Starving the Squad of Pace Up Front

The arrival of Di Maria and Falcao saw LVG send Chicharito and Nani on loan, while he sold off Welbeck outright. This rid the squad of the much needed pace in dangerous areas as Wayne Rooney, Robin van Persie, and Radamel Falcao were all short of the necessary pace to get behind organized and resolute opposition backlines. They combined for 26 goals, short of the output from rival title contenders. The Falcao loan experiment failed outright, initially it looked like he was the better option than Van Persie who looked well off the pace, but early on Van Gaal kept Falcao on the bench for long periods so we will never know what could have been.

Rooney was shuttled from midfield, to very deep in midfield at times. The captain was tenacious but had a very inconsistent season. LVG always advertised that he wanted Wilson in the side for pace, probably same for Januzaj. However, it became apparent that it was one season too soon for Wilson and the Belgian wonderkid. Van Gaal would have been better served keeping Hernandez and Nani, whilst sending Wilson and Adnan out on loan to gain 1st team experience. Whenever United were in need of a game changer, someone with a bit of pace or trickery, there were slim pickings on the bench.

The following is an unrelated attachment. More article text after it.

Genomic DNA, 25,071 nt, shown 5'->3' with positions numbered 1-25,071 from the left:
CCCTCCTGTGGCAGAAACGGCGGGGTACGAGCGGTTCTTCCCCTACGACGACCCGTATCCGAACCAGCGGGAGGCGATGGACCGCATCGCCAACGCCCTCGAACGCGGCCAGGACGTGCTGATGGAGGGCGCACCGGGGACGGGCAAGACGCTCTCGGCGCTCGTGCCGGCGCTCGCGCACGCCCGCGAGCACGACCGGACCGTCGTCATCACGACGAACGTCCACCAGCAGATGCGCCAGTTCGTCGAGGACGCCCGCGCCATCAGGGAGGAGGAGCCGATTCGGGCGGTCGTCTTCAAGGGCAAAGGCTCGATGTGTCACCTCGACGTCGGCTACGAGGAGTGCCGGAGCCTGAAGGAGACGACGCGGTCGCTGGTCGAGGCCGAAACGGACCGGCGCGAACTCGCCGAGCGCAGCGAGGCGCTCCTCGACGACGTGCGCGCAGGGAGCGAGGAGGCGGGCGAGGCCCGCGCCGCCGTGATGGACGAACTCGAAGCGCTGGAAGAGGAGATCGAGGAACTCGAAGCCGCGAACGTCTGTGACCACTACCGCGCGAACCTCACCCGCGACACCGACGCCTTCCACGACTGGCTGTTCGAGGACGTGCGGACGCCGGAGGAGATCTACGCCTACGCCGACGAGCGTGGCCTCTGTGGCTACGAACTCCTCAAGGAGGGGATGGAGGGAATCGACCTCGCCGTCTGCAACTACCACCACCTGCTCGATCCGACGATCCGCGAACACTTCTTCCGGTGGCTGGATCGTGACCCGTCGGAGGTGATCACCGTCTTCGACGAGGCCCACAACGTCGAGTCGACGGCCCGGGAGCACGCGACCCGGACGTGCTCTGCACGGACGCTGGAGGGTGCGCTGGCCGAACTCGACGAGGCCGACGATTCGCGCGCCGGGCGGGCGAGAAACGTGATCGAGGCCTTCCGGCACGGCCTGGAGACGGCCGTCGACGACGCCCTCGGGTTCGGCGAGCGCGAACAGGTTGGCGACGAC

Poor Utilization of Di Maria

The attempt to use Angel Di Maria as a striker has to go as one of the most ill advised moves of the entire campaign. It only served to kill off whatever was left of Di Maria’s confidence. His stats during, and after this period were downright abysmal.

Freezing out Ander Herrera

Only Van Gaal will know why he thought Wayne Rooney could perform better in midfield than the Basque wizard, who he sanctioned over £30m to get to fill in the gaping hole Scholes left behind. It was a poor early decision to try to squeeze in all three of Rooney, RVP, and Falcao – basically sacrificing team balance for star names. Herrera’s performances before he was unceremoniously dropped proved he was the right fit, so his exclusion seemed very heavy handed from LVG and was a terrible decision.

Rigid Tactics and Poor Substitutions